A BBC Radio 4 Money Box investigation has discovered that the number of people complaining to HMRC about companies claiming tax repayments on their behalf has risen eight-fold in three years; with most complainants saying that this is happening without their knowledge or consent.
HMRC admits that they have significant concerns about many firms that have set themselves up as specialised repayment agents and is considering its next steps. They have also said that from a base of 246 complaints in the whole of 2019, that there have been over 2,000 complaints in the first 7 months of 2022 so far.
Tax Repayment Agency Complaints: Deeds of assignment
The main issue is about what are called “deeds of assignment”, which is when a person signs over their right to something, invariably money related, to someone else to claim on their behalf. When used properly by legitimate tax repayment companies, they can often help people get money they probably wouldn’t otherwise manage to claim for.
However, the market is unregulated and open to abuse and unfortunately for many individuals who respond to the slick advertising of the repayment agents, they often do not realise that it is impossible for them to break the agreement, which can only be done legally, if both parties agree to do so.
Tax Repayment Agency Complaints: William Myers – a case study
William Myers and his wife are happily retired and neither of them have any regular dealings with HMRC, but out of the blue in July William received a letter from them. The letter explained the £986 of marriage allowance John had claimed for would be paid, as he’d requested, to a tax repayment company.
This was a shock to William as he wasn’t aware he’d overpaid tax, he’d had never heard of the company involved, had not claimed the money and, two months on, has still not seen a penny of it. “I’m always very careful to fill in all my income tax and any other form and keep copies so I spoke to my wife and said ‘what on earth’s going on, we haven’t done anything about this. We’d better find out what’s going on.'”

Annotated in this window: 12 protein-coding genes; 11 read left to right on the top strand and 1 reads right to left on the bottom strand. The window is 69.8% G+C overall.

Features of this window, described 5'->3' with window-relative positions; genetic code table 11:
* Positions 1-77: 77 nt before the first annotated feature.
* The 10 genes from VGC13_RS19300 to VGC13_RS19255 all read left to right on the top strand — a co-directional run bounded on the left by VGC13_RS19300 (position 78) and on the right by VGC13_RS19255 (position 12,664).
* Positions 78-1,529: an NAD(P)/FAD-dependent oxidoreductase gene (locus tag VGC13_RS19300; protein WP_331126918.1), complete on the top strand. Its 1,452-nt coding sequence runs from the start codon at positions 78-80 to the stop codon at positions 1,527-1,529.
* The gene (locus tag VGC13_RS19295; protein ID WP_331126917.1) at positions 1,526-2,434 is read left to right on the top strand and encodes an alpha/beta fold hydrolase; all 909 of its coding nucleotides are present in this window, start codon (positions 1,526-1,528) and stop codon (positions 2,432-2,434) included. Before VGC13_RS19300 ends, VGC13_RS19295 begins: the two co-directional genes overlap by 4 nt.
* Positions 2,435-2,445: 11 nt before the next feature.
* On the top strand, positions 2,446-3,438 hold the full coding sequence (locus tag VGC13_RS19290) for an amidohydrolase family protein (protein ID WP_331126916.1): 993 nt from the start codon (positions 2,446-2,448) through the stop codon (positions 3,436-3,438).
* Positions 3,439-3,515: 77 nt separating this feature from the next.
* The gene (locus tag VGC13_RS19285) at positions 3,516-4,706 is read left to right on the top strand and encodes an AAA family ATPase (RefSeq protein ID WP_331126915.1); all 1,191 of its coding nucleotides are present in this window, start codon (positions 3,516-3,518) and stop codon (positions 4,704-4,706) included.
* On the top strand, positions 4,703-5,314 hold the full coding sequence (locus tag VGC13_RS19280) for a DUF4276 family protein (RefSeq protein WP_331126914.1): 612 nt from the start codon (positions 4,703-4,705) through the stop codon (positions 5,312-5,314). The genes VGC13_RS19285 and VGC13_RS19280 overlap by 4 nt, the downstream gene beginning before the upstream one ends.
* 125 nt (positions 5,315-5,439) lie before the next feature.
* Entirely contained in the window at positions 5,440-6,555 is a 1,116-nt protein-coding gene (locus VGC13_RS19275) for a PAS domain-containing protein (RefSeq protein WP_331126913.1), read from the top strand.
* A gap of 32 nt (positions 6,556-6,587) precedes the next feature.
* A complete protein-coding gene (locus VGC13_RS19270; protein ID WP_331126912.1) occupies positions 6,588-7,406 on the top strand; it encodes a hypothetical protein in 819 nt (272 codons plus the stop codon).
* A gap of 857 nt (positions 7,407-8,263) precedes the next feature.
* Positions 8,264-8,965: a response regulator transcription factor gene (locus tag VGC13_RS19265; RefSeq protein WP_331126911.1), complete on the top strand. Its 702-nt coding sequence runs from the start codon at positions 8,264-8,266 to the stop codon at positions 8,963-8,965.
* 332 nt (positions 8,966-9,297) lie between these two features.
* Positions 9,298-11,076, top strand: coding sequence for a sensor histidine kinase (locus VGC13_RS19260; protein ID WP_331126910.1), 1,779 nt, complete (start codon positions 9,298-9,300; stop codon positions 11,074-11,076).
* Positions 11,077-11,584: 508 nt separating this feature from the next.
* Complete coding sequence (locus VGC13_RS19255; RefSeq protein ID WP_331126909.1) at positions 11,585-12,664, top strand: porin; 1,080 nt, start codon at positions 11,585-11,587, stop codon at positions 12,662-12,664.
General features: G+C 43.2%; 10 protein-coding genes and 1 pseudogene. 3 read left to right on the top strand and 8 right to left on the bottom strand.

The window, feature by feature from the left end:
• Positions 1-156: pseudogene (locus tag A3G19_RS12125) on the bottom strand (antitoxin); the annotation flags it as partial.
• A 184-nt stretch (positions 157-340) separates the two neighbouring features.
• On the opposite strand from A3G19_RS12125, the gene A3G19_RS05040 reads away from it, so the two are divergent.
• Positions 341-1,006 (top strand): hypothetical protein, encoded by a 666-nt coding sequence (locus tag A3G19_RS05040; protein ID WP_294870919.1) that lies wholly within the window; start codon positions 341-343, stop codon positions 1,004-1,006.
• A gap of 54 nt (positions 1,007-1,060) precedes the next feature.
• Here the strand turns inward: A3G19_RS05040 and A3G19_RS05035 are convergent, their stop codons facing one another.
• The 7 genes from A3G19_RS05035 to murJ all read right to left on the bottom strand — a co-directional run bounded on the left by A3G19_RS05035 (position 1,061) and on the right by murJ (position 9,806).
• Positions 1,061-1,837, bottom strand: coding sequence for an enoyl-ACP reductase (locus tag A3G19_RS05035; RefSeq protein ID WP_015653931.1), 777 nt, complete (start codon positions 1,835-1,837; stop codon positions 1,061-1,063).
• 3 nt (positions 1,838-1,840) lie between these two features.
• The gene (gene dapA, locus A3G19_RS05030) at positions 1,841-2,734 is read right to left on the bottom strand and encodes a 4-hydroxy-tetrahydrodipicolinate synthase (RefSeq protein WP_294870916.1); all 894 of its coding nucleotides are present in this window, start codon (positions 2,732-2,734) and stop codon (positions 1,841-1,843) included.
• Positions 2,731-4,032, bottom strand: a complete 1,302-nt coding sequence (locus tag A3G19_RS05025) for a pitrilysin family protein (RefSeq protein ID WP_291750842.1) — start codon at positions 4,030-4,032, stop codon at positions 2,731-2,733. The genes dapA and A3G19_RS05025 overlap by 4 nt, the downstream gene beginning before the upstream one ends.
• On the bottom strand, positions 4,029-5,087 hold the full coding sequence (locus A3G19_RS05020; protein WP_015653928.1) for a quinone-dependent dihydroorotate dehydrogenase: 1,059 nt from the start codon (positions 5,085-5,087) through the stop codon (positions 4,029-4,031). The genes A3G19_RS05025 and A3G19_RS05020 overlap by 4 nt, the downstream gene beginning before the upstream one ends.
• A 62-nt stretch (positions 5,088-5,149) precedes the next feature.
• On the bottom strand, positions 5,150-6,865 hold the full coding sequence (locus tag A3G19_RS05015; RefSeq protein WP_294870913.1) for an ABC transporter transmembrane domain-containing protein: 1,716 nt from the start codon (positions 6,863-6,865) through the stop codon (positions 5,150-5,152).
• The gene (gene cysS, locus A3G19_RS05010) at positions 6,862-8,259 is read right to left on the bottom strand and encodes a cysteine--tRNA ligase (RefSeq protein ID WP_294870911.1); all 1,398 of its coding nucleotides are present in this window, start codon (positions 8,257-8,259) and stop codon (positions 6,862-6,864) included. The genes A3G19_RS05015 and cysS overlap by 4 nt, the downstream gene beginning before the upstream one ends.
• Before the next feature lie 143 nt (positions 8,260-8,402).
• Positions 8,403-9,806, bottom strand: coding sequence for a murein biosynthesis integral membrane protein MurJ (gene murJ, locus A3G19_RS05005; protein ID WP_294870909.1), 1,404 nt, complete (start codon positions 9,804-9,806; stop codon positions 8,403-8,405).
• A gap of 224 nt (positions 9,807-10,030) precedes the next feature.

Tax Repayment Agency Complaints: The plot thickens!
William then spent several weeks trying to contact the company HMRC told him it’s paid his money to. He’s heard nothing, got nowhere and has no idea when he might see any of his money. “I wondered how on earth can this deed of assignment had been made, I haven’t given them permission to take money from HMRC and put it into their bank account instead of mine”.
“I am absolutely certain that we have never asked for a deed of assignment and I’m absolutely sure I would never have forgotten giving someone else the opportunity to take all this money from me. I am now sure that what’s happened is fraud.”
Tax Repayment Agency Complaints: Unregulated sector
Regrettably, as a consequence of the tax repayment sector being unregulated, it can be abused by some companies operating among the legitimate ones. Lots of individuals knowingly sign up with a repayment company, get their tax refund as expected, minus an agreed fee and move on, but for many others there’s nothing but confusion and worry.
HMRC says it recognises there are significant concerns around the use of repayment agents and, earlier this summer, it launched a review on how to better protect taxpayers who use them and recently said that it is currently “analysing the responses to that consultation and considering its next steps”.
Tax Reform Group Submission
Joanne Walker is from the Low Incomes Tax Reform Group, which recently made a submission to HMRC as part of its review of the unregulated sector, said: “This is concerning but it isn’t really a surprise, it chimes with what we’ve been seeing over the past couple of years.”
She added that some companies are “being unresponsive, charging really high fees, making over-inflated promises, having unclear or hidden terms and conditions. Also, we’ve seen a lot of social media advertising, which will include an online inquiry form suggesting someone should tick if they’re eligible.”
Tax Repayment Agency Complaints: You must read the terms and conditions
The advertising is often very slick are usually targets retirees who, in most cases, have no regular contact with HMRC and usually have no idea what allowances are potentially available to them. The inquiry form on the website often has a tick box and if they tick that box, it can often result in them signing up to various terms and conditions.
Unfortunately, with the more unscrupulous firms, this can often lead to the generation of an application and a deed of assignment even though the taxpayer thinks that all they have done is make an inquiry.
“We’ve asked HMRC to stop accepting the deeds at face value because some of them may have been generated fraudulently. This can be easily done by simply checking with the taxpayer if there is a deed of assignment and if they understand what it means, ” said Joanne Walker, who added that if HMRC took this simple step, it would pretty much solve the problem.
Tax Accountant’s view
This investigation by Money Box is very disturbing, especially as the more unscrupulous firms are targeting the most vulnerable group in our society, the elderly. This group are usually quite trusting and may not realise that by ticking a box to avoid reading through an interminable list of terms and conditions, that they may inadvertently be signing up what amounts to a scam.
My advice to anyone who is tempted by the promise of a tax refund that you didn’t know you were eligible for, is that you must read the terms and conditions and if it isn’t clear what you’re signing up to, don’t!